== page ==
That made it 29 points. Within another eight minutes, by which time Geelong had kicked the last seven goals, the gap would become 53, Rooke kicking the next after Ling spun out of two tackles, then Chapman, then a double from Nathan Ablett, who’d struggled early but was now another Cat about to join what was quickly becoming a parade.
In midfield, where Ling pulled down the shutters on Shaun Burgoyne. Bartel and Corey racked up the touches, James Kelly got some important possessions, and Ablett, closely worn early by Dominic Cassisi, eventually broke the shackles.
Paul Chapman takes a mark.Credit:Wayne Taylor
And particularly in defence. Geelong‘s back line has been superb all year, a brilliant mix of defence and attacking flair. But it might have saved its best for yesterday. Matthew Scarlett starved Warren Tredrea and Justin Westhoff, but also became a de facto attacker, ending up with 29 touches and even a couple of missed shots at goal. Enright, Andrew Mackie and Darren Milburn weren’t far behind, 73 disposals between them. Skipper Tom Harley dragged in seven marks.
It didn’t hurt, either, that Port Adelaide‘s forward line turned in one of the more insipid performances in grand final history. Not only did Daniel Motlop, Justin Westhoff and Brett Ebert fail to get their hands to the ball, they failed to exert even any defensive pressure.
The extent of contrast in forward set-ups was told perfectly by the tally of marks inside 50 – a staggering 21-6 Geelong‘s way. Embarrassingly lopsided. But there’s a lot out of this game that will leave Port Adelaide blushing. The Cornes brothers Chad and Kane kept up the fight. As did Peter Burgoyne. But that trio shared nearly one-third of Port‘s entire possession tally for the afternoon. Half-a-dozen Power players couldn’t even break into double figures.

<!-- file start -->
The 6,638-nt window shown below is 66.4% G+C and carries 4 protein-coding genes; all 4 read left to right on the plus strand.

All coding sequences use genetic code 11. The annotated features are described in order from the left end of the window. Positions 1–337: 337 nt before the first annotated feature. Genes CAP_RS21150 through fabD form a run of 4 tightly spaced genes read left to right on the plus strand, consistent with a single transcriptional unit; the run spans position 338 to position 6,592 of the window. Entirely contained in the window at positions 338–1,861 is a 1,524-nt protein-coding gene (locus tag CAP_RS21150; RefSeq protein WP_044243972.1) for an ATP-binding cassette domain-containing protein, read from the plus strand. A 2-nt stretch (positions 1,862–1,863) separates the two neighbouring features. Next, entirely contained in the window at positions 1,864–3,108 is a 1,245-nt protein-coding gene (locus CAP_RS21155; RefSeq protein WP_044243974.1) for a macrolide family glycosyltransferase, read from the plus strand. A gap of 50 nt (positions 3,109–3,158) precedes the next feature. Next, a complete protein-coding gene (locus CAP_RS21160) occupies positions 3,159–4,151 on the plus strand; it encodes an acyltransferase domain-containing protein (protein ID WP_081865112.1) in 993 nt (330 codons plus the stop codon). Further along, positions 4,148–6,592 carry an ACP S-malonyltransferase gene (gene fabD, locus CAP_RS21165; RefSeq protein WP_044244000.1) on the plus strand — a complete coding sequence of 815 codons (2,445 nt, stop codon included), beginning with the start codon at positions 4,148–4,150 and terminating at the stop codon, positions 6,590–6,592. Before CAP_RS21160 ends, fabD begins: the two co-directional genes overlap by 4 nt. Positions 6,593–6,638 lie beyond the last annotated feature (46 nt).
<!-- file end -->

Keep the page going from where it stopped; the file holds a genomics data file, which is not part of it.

Instead of a face-saving exercise, the second half became the cause of even more shame, Geelong kicking 13 goals to the Power’s two, including another 10 unanswered.
Significantly, though, even leading by a whopping 90 points at the final change, the Cats weren’t about to cruise over the line. They stood, arms linked, urging each other on as if this game was still very much on the line, then proceeded to ram home another four goals in just over 10 minutes.
A seventh AFL premiership had long been won, but it was a clear a point was being made. From the time it lost to the Kangaroos back in round five, Geelong had been uncompromising, focused.
Football exorcisms don’t come more complete than Geelong’s yesterday.
GEELONG 5.7 11.13 18.17 24.19 (163)
PORT ADELAIDE 2.2 4.3 5.5 6.8 (44)
Geelong: Mooney 5, Chapman 4, S Johnson 4, N Ablett 3, Bartel 2, Ottens, Byrnes, G Ablett, Rooke, Ling, Mackie.
Port Adelaide: Tredrea 2, S Burgoyne 2, C Cornes, Logan.
Geelong: Chapman, S Johnson, Scarlett, Mooney, Enright, Ling, Ottens.
Port Adelaide: C Cornes, K Cornes, P Burgoyne, Cassisi.
NORM SMITH MEDAL
S Johnson (Geelong).
McBurney, McLaren, McInerney.
97,302 at the MCG.